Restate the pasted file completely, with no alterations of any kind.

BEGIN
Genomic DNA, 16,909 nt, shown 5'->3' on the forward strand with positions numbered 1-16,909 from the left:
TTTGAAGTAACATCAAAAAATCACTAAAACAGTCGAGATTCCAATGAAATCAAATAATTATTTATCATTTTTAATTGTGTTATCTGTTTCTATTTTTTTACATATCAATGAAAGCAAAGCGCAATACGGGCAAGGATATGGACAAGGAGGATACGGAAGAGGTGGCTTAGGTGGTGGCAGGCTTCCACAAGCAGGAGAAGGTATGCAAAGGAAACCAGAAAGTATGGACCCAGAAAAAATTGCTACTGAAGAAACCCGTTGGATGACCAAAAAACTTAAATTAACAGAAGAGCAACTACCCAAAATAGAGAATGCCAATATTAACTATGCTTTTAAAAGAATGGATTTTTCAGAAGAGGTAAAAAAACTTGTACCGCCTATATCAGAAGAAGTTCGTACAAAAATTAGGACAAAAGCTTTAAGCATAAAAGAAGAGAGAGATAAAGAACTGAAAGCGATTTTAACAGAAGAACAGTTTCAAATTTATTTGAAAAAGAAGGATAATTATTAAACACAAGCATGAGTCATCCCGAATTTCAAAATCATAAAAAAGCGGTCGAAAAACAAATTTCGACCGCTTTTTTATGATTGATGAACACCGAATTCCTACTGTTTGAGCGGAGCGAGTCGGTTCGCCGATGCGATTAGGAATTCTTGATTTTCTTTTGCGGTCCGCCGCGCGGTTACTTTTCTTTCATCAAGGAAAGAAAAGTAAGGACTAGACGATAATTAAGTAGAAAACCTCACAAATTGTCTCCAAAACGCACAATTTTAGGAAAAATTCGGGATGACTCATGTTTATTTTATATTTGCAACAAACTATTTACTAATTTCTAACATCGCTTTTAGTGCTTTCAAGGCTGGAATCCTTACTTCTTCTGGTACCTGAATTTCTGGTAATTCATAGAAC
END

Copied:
Genomic DNA, 16,909 nt, shown 5'->3' on the forward strand with positions numbered 1-16,909 from the left:
TTTGAAGTAACATCAAAAAATCACTAAAACAGTCGAGATTCCAATGAAATCAAATAATTATTTATCATTTTTAATTGTGTTATCTGTTTCTATTTTTTTACATATCAATGAAAGCAAAGCGCAATACGGGCAAGGATATGGACAAGGAGGATACGGAAGAGGTGGCTTAGGTGGTGGCAGGCTTCCACAAGCAGGAGAAGGTATGCAAAGGAAACCAGAAAGTATGGACCCAGAAAAAATTGCTACTGAAGAAACCCGTTGGATGACCAAAAAACTTAAATTAACAGAAGAGCAACTACCCAAAATAGAGAATGCCAATATTAACTATGCTTTTAAAAGAATGGATTTTTCAGAAGAGGTAAAAAAACTTGTACCGCCTATATCAGAAGAAGTTCGTACAAAAATTAGGACAAAAGCTTTAAGCATAAAAGAAGAGAGAGATAAAGAACTGAAAGCGATTTTAACAGAAGAACAGTTTCAAATTTATTTGAAAAAGAAGGATAATTATTAAACACAAGCATGAGTCATCCCGAATTTCAAAATCATAAAAAAGCGGTCGAAAAACAAATTTCGACCGCTTTTTTATGATTGATGAACACCGAATTCCTACTGTTTGAGCGGAGCGAGTCGGTTCGCCGATGCGATTAGGAATTCTTGATTTTCTTTTGCGGTCCGCCGCGCGGTTACTTTTCTTTCATCAAGGAAAGAAAAGTAAGGACTAGACGATAATTAAGTAGAAAACCTCACAAATTGTCTCCAAAACGCACAATTTTAGGAAAAATTCGGGATGACTCATGTTTATTTTATATTTGCAACAAACTATTTACTAATTTCTAACATCGCTTTTAGTGCTTTCAAGGCTGGAATCCTTACTTCTTCTGGTACCTGAATTTCTGGTAATTCATAGAAC